... The western desire to fit things into neat boxes works against us as we attempt to gain an understanding of how terror groups organize command and control. 4GW theory, supported by our experiences in and , enforces the idea that the sub and transnational opponents we face today operate in cellular fashion; loose networks that move independently guided mostly by an understanding of the overarching strategic goal.

Given this understanding, it seems odd that we attempt to impart a corporate, hierarchical structure to terrorist organizations from the outside. Confused by the fact that they do not function as we do, we attempt to picture them functioning as we do anyway, and the result is debilitating to our national counterterrorism effort."


As difficult as it is to step into another man's shoes it is impossible if you begin your thought experiment with a visualization of the other man wearing one's own boots. What appears to be a logical potential move for your opponent from your perspective is not the most probable course of action if you are ignoring the opponent's internal logic. Our national security bureaucracy needed almost two decades after the end of WWII to get a reasonably nuanced, accurate and widespread " rough sketch" comprehension of the Soviet strategic decision-making process. I hate to say this, but our understanding of the internal dynamics of Islamist terrorism stands at a point equivalent not to 1949 but to 1917.

Our governmental experts and linguists are too few and are generally not of a background that emphasizes experience gained from long cultural immersion but knowledge gained from a point of scholarly removal of the most reductionist, compartmentalized, vertical thinking kind. As a result, expertise in Islamism at the higher reaches of the IC is not only relatively scarce but most likely to suffer from the blindness of "Educated Incapacity" and a lack of imagination. Our taxonomic, model-based, extrapolative, thinking process is a legacy of Aristotle, Bacon, Descartes and Newton and has been a tremendous boon to the West. In terms of mental efficiency, specialization, accumulation of knowledge and creative invention it is a robustly dynamic culture of cognition but it has a few drawbacks.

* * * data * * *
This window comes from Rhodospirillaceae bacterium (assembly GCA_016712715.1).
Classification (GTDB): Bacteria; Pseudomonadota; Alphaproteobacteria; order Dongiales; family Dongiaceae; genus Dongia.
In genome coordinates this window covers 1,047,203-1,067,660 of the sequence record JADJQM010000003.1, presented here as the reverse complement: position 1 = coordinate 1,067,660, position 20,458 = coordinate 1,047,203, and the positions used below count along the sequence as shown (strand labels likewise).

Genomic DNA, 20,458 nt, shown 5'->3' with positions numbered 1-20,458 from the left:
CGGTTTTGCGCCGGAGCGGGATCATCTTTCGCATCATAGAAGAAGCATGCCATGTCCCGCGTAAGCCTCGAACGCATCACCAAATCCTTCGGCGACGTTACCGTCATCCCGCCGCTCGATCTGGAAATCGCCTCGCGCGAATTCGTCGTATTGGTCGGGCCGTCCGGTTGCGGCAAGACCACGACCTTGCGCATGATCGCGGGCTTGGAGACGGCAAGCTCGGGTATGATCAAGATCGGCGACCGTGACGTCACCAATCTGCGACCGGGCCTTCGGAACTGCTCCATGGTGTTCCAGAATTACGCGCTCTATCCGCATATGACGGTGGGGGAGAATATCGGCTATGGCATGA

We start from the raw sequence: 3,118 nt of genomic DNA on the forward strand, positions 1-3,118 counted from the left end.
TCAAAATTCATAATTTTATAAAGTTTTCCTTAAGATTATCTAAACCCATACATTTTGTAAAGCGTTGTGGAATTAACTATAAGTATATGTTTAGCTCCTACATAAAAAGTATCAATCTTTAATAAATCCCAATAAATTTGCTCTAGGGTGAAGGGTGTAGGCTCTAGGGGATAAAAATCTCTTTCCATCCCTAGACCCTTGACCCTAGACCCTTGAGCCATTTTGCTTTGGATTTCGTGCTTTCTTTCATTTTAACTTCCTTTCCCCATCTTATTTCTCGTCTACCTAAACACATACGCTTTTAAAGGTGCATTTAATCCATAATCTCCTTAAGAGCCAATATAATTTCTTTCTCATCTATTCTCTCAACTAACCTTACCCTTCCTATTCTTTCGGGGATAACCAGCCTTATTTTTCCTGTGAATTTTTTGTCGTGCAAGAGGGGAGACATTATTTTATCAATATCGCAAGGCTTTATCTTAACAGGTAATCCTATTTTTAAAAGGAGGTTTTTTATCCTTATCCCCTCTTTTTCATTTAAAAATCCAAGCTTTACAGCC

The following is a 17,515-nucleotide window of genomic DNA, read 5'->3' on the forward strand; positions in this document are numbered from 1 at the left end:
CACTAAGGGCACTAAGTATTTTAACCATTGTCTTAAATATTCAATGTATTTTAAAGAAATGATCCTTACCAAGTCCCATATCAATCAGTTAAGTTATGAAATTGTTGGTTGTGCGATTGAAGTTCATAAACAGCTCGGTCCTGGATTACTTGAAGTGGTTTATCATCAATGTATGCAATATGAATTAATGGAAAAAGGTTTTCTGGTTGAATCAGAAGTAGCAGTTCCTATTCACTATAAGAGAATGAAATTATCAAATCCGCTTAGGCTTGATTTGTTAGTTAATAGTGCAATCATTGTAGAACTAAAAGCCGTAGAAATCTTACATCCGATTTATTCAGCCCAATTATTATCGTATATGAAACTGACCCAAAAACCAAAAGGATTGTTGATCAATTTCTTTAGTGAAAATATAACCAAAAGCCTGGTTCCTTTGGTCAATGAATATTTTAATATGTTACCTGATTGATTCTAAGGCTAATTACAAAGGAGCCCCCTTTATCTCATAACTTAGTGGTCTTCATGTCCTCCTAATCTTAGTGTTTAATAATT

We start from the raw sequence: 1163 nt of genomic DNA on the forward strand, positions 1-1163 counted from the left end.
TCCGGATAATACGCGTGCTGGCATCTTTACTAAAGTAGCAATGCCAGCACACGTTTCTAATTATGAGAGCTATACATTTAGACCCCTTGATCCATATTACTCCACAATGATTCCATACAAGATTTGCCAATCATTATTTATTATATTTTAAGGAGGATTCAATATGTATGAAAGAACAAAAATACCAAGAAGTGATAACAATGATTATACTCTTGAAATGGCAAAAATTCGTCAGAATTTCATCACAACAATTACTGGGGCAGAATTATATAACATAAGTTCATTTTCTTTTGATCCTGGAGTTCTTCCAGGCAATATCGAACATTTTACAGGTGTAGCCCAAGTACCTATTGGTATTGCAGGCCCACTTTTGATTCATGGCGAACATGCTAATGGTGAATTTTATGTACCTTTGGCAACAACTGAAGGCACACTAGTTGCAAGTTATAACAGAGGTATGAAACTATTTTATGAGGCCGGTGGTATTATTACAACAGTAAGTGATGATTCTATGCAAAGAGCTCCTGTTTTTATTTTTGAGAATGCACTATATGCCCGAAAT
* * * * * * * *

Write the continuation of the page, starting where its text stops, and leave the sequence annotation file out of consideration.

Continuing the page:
First, we Westerners tend to naturally underrate interconnectivity and are psychologically intolerant of paradox and ambiguity. Secondly, while much of the world has been forced to adapt this Western cognitive model in science, commerce, diplomacy and so on, it does not mean that " the other" naturally thinks in such a way as to arrive at similar perceptions of events, much less to the same conclusions, that we do. Abandoning our accustomed cultural thinking patterns, in order to emulate a foreign ones for the purposes of analysis, is an exceedingly difficult enterprise.

Yet, it must be done.
Friday, January 13, 2006

This post is a continuation of Part I. and I find myself in greater disagreement with the author here; particularly in regard to DHS. Without slamming any individual employee or alphabet agency of that vast department, the whole concept needs to be rethought with a clear focus on counterintelligence and counterterrorism with an eye toward radical streamlining.

Foreign Policy Research Institute
50 Years of Ideas in Service to Our Nation
1955-2005 www.fpri.org


by Frank G. Hoffman

January 6, 2006

Continued from Part I.


The recently retired Chief of Naval Operations (CNO),
Admiral Vernon Clark, admitted the Navy is neither balanced
nor optimal for the ongoing GWOT or against future irregular
adversaries. The capabilities found in today's 300 ship
fleet makes it extremely potent for conventional fights in
deep "blue water." America's carriers can threaten four
times as many deep strike aim points than a decade ago, and
the strike potential of the total fleet has increased three
times over. Yet,the Navy continues to add to its combat
punch. The fleet has too much strike capacity, paid for at
the expense of expeditionary and littoral combat assets that
are more relevant againstá irregular maritime threats.The
outgoing CNO was right, we do not have a balanced fleet.

The Navy's Mahanian lusting for a future Trafalgar or Midway
is reflected in its devotion to large, expensive ships.
This creates an unaffordable shipbuilding plan with a new
$14Bá aircraft carrier, the CVN-21, and Virginia-class
submarines estimated at $2.5B each, and a DD-X destroyer
that costs around $3B.á The Navy's new Littoral Combat Ship
(LCS) fits the bill with innovative hull designs, modular